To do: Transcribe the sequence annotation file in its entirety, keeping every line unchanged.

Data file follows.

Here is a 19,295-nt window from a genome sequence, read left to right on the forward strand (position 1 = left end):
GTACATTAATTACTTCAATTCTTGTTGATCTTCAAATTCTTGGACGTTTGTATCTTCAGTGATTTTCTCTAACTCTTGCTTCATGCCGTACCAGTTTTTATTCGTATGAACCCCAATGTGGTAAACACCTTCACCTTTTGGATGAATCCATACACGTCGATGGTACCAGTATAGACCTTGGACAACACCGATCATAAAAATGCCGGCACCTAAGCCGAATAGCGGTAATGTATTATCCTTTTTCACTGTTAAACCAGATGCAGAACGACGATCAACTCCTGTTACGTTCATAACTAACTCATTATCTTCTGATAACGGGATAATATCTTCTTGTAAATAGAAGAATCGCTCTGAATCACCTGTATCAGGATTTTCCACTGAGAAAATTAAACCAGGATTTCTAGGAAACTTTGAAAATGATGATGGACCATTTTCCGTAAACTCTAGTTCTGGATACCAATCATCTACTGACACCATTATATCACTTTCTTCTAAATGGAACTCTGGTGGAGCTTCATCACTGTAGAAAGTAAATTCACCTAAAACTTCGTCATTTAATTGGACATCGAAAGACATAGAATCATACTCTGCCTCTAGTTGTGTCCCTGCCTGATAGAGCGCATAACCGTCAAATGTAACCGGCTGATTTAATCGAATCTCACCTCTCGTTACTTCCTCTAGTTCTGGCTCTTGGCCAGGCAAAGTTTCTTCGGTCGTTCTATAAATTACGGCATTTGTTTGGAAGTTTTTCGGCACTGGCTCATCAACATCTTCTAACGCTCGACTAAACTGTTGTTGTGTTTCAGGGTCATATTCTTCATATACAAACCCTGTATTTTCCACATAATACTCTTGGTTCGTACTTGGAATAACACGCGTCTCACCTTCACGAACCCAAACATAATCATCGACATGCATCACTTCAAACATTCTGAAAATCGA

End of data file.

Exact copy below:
Here is a 19,295-nt window from a genome sequence, read left to right on the forward strand (position 1 = left end):
GTACATTAATTACTTCAATTCTTGTTGATCTTCAAATTCTTGGACGTTTGTATCTTCAGTGATTTTCTCTAACTCTTGCTTCATGCCGTACCAGTTTTTATTCGTATGAACCCCAATGTGGTAAACACCTTCACCTTTTGGATGAATCCATACACGTCGATGGTACCAGTATAGACCTTGGACAACACCGATCATAAAAATGCCGGCACCTAAGCCGAATAGCGGTAATGTATTATCCTTTTTCACTGTTAAACCAGATGCAGAACGACGATCAACTCCTGTTACGTTCATAACTAACTCATTATCTTCTGATAACGGGATAATATCTTCTTGTAAATAGAAGAATCGCTCTGAATCACCTGTATCAGGATTTTCCACTGAGAAAATTAAACCAGGATTTCTAGGAAACTTTGAAAATGATGATGGACCATTTTCCGTAAACTCTAGTTCTGGATACCAATCATCTACTGACACCATTATATCACTTTCTTCTAAATGGAACTCTGGTGGAGCTTCATCACTGTAGAAAGTAAATTCACCTAAAACTTCGTCATTTAATTGGACATCGAAAGACATAGAATCATACTCTGCCTCTAGTTGTGTCCCTGCCTGATAGAGCGCATAACCGTCAAATGTAACCGGCTGATTTAATCGAATCTCACCTCTCGTTACTTCCTCTAGTTCTGGCTCTTGGCCAGGCAAAGTTTCTTCGGTCGTTCTATAAATTACGGCATTTGTTTGGAAGTTTTTCGGCACTGGCTCATCAACATCTTCTAACGCTCGACTAAACTGTTGTTGTGTTTCAGGGTCATATTCTTCATATACAAACCCTGTATTTTCCACATAATACTCTTGGTTCGTACTTGGAATAACACGCGTCTCACCTTCACGAACCCAAACATAATCATCGACATGCATCACTTCAAACATTCTGAAAATCGA